Characters died and came back to life all the time in The Vampire Diaries. That’s what happens when you’re dealing with the undead. Take Klaus Mikaelson: he and his siblings couldn’t be killed for good by a regular stake. It would take the White Oak Stake to take them out forever.
Klaus seemingly met that end in The Vampire Diaries Season 3, but he lived to see another day thanks to Bonnie Bennett’s magic. Creator Julie Plec revealed her original plan was for Klaus to stay dead, and why those plans changed.
Does Klaus die in Season 3?
There were two parts to Klaus’ death. The first was in The Vampire Diaries Season 3 Episode 21. The second was in Season 3 Episode 22, the season finale. The Mystic Falls gang had spent all season trying to defeat the Original vampire/hybrid and finally appeared to have succeeded.
After he tries to kill Elena Gilbert, Tyler Lockwood and Damon Salvatore hold Klaus back as Stefal Salvatore clutches him by the heart. In the woods nearby, Bonnie is performing a spell that stops his heart. They succeed, and Klaus slowly dies. But no Original vampire is truly dead until the White Oak Stake pierces their bodies.
How does Klaus not die in Season 3?
That’s exactly what evil Alaric does in the season finale. He hunts Klaus’ body down, which has been chained and placed in a coffin. Damon stops Rebekah Mikaelson from saving him, allowing Alaric to kill Klaus for good. Or so they thought.
In a shocking twist, Bonnie saved Klaus by using a spell that lets him live on in Tyler’s body. Why the change of plan? Well, it was because Joseph Morgan was just “that good.”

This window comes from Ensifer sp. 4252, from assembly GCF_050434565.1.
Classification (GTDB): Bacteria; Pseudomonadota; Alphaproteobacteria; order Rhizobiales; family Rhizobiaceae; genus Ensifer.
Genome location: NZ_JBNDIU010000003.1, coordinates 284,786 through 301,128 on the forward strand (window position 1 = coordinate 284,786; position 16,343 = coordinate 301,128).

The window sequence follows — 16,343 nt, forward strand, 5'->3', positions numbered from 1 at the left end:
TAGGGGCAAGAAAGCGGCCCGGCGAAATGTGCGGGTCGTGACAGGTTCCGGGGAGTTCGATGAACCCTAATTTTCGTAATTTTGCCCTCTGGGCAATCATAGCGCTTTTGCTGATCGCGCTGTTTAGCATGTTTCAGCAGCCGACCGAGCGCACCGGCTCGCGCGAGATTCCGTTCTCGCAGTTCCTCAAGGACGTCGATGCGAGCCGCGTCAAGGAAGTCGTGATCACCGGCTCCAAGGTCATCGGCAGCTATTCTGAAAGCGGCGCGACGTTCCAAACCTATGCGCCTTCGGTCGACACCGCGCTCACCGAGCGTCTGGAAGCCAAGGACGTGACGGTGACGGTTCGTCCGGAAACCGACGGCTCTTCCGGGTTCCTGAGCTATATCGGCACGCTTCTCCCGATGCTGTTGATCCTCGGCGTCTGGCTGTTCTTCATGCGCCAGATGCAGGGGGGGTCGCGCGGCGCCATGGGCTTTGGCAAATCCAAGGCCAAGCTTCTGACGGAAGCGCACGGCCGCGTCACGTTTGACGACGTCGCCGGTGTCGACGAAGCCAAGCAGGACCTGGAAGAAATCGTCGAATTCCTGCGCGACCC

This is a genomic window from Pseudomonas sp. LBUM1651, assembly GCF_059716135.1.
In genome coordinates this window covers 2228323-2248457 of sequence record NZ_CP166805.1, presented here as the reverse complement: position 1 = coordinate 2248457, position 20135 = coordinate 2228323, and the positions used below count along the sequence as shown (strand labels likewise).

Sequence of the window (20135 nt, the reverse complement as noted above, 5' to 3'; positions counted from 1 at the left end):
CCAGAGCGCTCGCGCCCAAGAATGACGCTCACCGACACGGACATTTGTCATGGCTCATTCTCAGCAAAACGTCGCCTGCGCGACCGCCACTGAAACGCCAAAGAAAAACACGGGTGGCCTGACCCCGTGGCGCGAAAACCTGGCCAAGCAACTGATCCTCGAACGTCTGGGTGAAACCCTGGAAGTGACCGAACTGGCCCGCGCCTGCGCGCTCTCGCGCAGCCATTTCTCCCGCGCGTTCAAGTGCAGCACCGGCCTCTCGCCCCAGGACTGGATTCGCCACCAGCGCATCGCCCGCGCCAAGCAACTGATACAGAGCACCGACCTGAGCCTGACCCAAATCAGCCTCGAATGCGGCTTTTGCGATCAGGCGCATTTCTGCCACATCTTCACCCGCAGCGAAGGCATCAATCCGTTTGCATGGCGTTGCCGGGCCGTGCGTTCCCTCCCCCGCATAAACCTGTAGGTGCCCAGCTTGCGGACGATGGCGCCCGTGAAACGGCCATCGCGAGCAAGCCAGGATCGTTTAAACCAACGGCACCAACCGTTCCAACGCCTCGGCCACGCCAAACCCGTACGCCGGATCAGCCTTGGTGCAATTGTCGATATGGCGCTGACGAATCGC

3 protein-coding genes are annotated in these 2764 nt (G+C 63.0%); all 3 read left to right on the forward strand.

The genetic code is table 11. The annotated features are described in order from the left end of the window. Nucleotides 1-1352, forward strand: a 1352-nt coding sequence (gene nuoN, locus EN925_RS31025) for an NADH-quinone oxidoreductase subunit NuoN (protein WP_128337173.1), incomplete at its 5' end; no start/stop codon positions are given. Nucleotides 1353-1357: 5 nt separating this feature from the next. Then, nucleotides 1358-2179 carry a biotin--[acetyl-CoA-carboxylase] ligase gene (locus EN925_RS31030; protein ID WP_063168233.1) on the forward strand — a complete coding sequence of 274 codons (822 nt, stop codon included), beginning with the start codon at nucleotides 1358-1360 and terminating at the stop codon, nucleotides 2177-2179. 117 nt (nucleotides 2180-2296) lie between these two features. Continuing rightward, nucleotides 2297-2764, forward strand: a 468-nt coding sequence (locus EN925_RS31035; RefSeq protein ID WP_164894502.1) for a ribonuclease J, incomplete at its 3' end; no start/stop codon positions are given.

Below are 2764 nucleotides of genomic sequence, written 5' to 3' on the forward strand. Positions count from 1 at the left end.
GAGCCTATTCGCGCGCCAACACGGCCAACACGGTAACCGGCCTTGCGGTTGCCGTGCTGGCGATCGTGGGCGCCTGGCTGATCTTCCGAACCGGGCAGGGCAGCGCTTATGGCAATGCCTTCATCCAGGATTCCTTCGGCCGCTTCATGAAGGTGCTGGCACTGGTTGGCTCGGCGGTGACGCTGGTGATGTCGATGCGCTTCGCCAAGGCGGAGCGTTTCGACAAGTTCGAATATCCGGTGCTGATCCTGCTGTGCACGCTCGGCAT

Klaus wasn’t killed off in ‘The Vampire Diaries’ because his story was too interesting
The Vampire Diaries, The Originals, and Legacies creator told TV Line that it didn’t feel right to kill Klaus just yet.
“I will tell you this — and I haven’t said this before: Our intention was to kill Klaus at the end of Season 3,” Plec said. “We created the character last year… and our intention was, that after a long, arduous year of trying to vanquish and defeat the villain, our heroes would prevail and he would be no more.”
As she continued:
“But when you have actors [like Joseph Morgan] who are that good, making such a distinct mark in the roles that they are playing, you have to let your storytelling evolve and wrap around that a little bit. We collectively decided around the middle of Season 3 that we weren’t done with Klaus—or Joseph. We also weren’t done with the Original family, because with the addition of Rebekah and Kol, there’s still a lot of story to tell.”
The rest of her explanation made the case for The Originals to happen. She said:
“Sometimes [as a writer] you kill a character because you don’t know what else you can do with them, and sometimes you kill them because their death will so powerfully impact your other characters. But if you’re killing a character who is doing a great job with tons and tons of story left in him, you’re making a mistake. We had to do a bit of an about-face in our storytelling, which is how we came up with the Tyler body swap [in the finale]. So, we got to kill Klaus, and then not!”
Morgan revealed ahead of The Originals series premiere in 2013 that the Mikaelson Ball scene in The Vampire Diaries Season 3 Episode 14 is where the idea for The Originals came from. Plec seemed to be keeping her cards close to her chest in this interview in order to keep the spinoff a secret.
The Originals series premiere aired on Oct. 13, 2013, just after the season 5 premiere of The Vampire Diaries.
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